245– Stages of Counselling

245 – Stages of Counselling

Digital Tools to Help You in Your Private Practice – Being a Young Counsellor

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In Episode 245 of the Counselling Tutor Podcast, your hosts Rory Lees-Oakes and Ken Kelly are back with this week’s three topics:

  • Firstly in ‘Theory in Practice’ we’ll look at the stages of counselling.
  • Then in ‘Practice Partner’, Rory and Ken discuss digital tools you may want to look into when it comes to running your own practice.
  • And lastly in ‘Practice Matters’, Rory speaks with Carley Symes about what it is like to be a young counsellor in today’s world.

Stages of Counselling [starts at 02:56 mins]

This segment of the Counselling Tutor Podcast is sponsored by


  • WebHealer are the go-to provider of websites for private practitioners in the UK.
  • Established over 20 years, WebHealer offers a non-technical and fully supported service to help therapists grow their private practice.
  • Just one customer from your website each year pays for their service.

Go to WebHealer.net and use coupon CT100 for £100 off their "Do it for me" service.

During counselling, so many things come in stages. Each of these stages is important for both you and the client.

The main points of this section include:

  • Stages within your counselling sessions allow you to manage how you allocate your time.
  • The stages in counselling give clients a structure they can understand and work with.
  • Beginning – contract, the client knowing what they're getting.
  • Middle – putting your skills into practice, listening to the client, allowing them to share freely.
  • End – winding down the session, recapping, avoiding an abrupt end.
  • The beginning with a new client is all about building that therapeutic relationship and trust – making sure the client feels heard.
  • By looking out for changes in your client you can identify what stage you’re in – is their body language becoming more comfortable? Are they speaking more freely?
  • Address when your time with a client may be coming to an end – if you see improvements and positive change.
  • Keep track of what stage the client is in, and practice accordingly.
Theory to Practice is sponsored by

Counselling Skills Academy

Learn counselling techniques by seeing counselling skills used in real sessions by qualified therapists.
Real sessions – real-life presentations – real skills.

Digital Tools to Help You in Your Private Practice [starts at 26:10 mins]

In this new digital age, there are plenty of services and applications out there to make what we do easier – but we must still be mindful of confidentiality and how safe our (and the clients) information is with these services.

The key points of this discussion include:

  • An automatic email responder is a great way for your potential clients to feel immediately engaged with and eliminates this ‘black hole’ feeling that may come from sending an email and receiving no reply.
  • When a client reaches out to you, it takes an enormous amount of courage. Consider that leaving it waiting in your inbox may not be the best for your client.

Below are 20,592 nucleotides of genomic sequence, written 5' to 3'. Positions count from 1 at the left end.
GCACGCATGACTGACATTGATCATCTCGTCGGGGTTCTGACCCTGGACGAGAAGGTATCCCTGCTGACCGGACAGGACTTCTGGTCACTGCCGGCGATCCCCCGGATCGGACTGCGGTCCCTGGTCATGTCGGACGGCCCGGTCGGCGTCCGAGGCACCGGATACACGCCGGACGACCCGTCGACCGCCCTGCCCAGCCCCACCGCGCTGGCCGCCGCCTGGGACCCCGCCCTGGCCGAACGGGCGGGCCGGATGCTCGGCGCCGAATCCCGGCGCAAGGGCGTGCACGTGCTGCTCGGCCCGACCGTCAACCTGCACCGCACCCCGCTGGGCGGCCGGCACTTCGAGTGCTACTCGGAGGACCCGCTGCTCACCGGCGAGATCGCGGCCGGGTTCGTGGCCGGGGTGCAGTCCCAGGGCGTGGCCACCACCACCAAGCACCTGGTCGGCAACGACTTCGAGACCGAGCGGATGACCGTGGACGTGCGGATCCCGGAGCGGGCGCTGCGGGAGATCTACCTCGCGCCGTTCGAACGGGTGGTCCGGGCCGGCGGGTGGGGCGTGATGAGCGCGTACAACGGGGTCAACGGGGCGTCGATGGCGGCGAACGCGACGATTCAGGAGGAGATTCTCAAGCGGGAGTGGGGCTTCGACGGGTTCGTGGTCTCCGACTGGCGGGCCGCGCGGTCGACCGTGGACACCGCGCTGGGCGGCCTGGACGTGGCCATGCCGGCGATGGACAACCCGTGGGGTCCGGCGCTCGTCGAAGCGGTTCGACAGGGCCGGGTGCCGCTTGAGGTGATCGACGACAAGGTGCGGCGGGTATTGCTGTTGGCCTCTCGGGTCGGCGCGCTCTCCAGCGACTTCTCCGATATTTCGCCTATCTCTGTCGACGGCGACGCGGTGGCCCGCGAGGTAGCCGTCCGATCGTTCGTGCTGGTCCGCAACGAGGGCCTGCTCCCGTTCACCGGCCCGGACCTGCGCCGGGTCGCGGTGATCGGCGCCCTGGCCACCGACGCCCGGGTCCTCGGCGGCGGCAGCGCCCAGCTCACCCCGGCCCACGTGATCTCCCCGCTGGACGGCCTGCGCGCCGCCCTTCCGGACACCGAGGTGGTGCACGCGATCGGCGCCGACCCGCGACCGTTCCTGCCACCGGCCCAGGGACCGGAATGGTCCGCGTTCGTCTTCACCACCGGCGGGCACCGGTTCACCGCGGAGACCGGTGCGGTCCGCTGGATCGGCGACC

• However, when using services such as these, you’ll need to state in your privacy policy the service you are using.
  • If you decided the way forwards for you will be digitally signed contracts – you’ll need to look for a service to do that with.
  • You may also want to use a practice management service.
  • When using these, always look into how and where these automated services are storing your information e.g. is it in your country? Are you happy with the laws around keeping data in that country?
  • When it comes to invoices and payments – who is this information with? Just make sure these things are known to you and have been looked into.
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Being a Young Counsellor [starts at 48:58 mins]

In this week’s ‘Practice Matters’, Rory speaks with Carley Symes about what it’s like to be a young counsellor in today’s world.

The main points of this discussion are as follows:

  • Younger clients may be looking for someone of a similar age to them, maybe someone who will understand their situation more, understand references e.g. in regards to social media, TikTok etc.
  • Alternatively, older clients may be looking for someone younger than them, someone who can give them a fresh perspective on their issue.
  • Being a younger counsellor may be difficult, you may find that people view you as being less skilled due to your possible lack of life experience, but more often than not this isn’t the case.
  • Try to find other young counsellors to speak to - you're not alone.
  • Remember that you’ve had the same training as anyone else, you have worked just as hard and are just as qualified.

The National Counselling and Psychotherapy Society is proud to sponsor Practice Matters.

NCPS (formerly NCS) are really excited to have launched their Children and Young People Therapist Register for counsellors working with the younger age group.

To find out more, visit nationalcounsellingsociety.org or simply click the button below.

Free Handout Download

Stages in Counselling

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